Know the limits of your smartphone
First, understand what your smartphone is capable of doing. Stop yourself from over-expecting. While most cell phones have a single lens and wide-angle focal length, there are models with dual lens in which you get a bit more versatility with the slight zoom. Either way, know what you are zooming at. If you think your smartphone can zoom into the top of Eiffel Tower, you will face only disappointed as the resulting image will be pixelated close-up.

Then shuffle around the ‘settings’ to learn their specific functions and experiment how they will affect your photos. Check if you can shoot in ‘manual’ option, which helps in turning images from grainy to great.

Opt for natural light condition
There may be times when you capture images via a cell phone, the result is incredible, however, there is something called low-light conditions, where most of us struggle. Most smartphones are not enhanced with high-end technology to counteract a dark environment without reducing the quality of images. But, if it becomes absolutely necessary to take a photo at night, try to click with some artificial light.

Get a better camera app
Yes, one of the hacks of capturing great travel images is to download a third-party camera app instead of using the one that comes installed on a phone. The third-party apps are enhanced with high-end features enabling your smartphone to shoot a bit like a DSLR with manual settings and option to shoot RAW, which is basically an uncompressed type of file allowing you more flexibility to edit your images.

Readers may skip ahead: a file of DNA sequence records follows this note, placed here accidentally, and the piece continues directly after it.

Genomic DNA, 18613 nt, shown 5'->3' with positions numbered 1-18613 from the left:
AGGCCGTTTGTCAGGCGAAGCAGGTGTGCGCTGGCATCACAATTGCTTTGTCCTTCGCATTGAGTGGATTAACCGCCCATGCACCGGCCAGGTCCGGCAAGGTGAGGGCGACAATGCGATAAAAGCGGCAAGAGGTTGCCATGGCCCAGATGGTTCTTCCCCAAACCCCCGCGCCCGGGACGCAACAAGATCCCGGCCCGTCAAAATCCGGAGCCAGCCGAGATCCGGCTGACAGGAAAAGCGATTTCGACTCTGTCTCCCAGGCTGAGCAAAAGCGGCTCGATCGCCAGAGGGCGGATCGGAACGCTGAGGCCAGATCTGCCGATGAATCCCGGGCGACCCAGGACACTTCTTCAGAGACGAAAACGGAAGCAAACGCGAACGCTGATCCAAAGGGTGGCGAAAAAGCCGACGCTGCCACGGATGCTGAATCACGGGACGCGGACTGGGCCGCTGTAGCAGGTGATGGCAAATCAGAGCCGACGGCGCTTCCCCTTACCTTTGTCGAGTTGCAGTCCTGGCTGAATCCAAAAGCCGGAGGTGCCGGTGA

Grab some additional smartphone accessories
Your phone is called smartphone for a reason, and with appropriate accessories, you can expand the functionalities of your phone beyond expectation. Some accessories that you can consider adding to your shopping cart are flexible tripod, wide angle pro lens, Bluetooth remote control, and extra memory card.

Landscape photography
It is often considered one of the most important things of travel photography. Capturing landscape images via a smartphone can be quite easy. The most important thing to consider while trying to get a good shoot is exposure control. Exposure typically means how light or dark you image will come out overall.

Want to read more tips from Panchali? Click here to view original web page at timesofindia.indiatimes.com

Leave your own smartphone photography tips and advice in the comment box below.

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Flies for Fly Fishing fly fishing equipment Lifestyle Nairobi Fly Fishing and Tying

NAIROBI CITY FLY TIER

  • By
  • August 15, 2018
Nairobi City Fly Tier Fred Kangai
Nairobi City Fly Tyer
Fred Kangai began his fly-tying career in Nairobi City, Kenya’s capital city. He currently owns his own business selling his flies around the world.

NAIROBI CITY FLY-TIER:

CUSTOMER SERVICE: MEETING CUSTOMER NEEDS

Nairobi City is Kenya’s capital and a hub of activities embraced by people from all over the country. Fred Kangai Luyali’s life in Nairobi began years ago. He arrived there and accepted a position as a fly-tier at a fly-tying company. Fred trained for six months and ultimately, resigned to start his own fly-tying business.

Joan Matsui Receives Fly Samples
Fred contacted me via email and offered to send fly samples to me. Once the rain is replaced by sun and the water level in our rivers and streams drops, I’ll be sure to try each and every one.

According to Fred, his employees consist of experienced men and women who source his orders from local firms.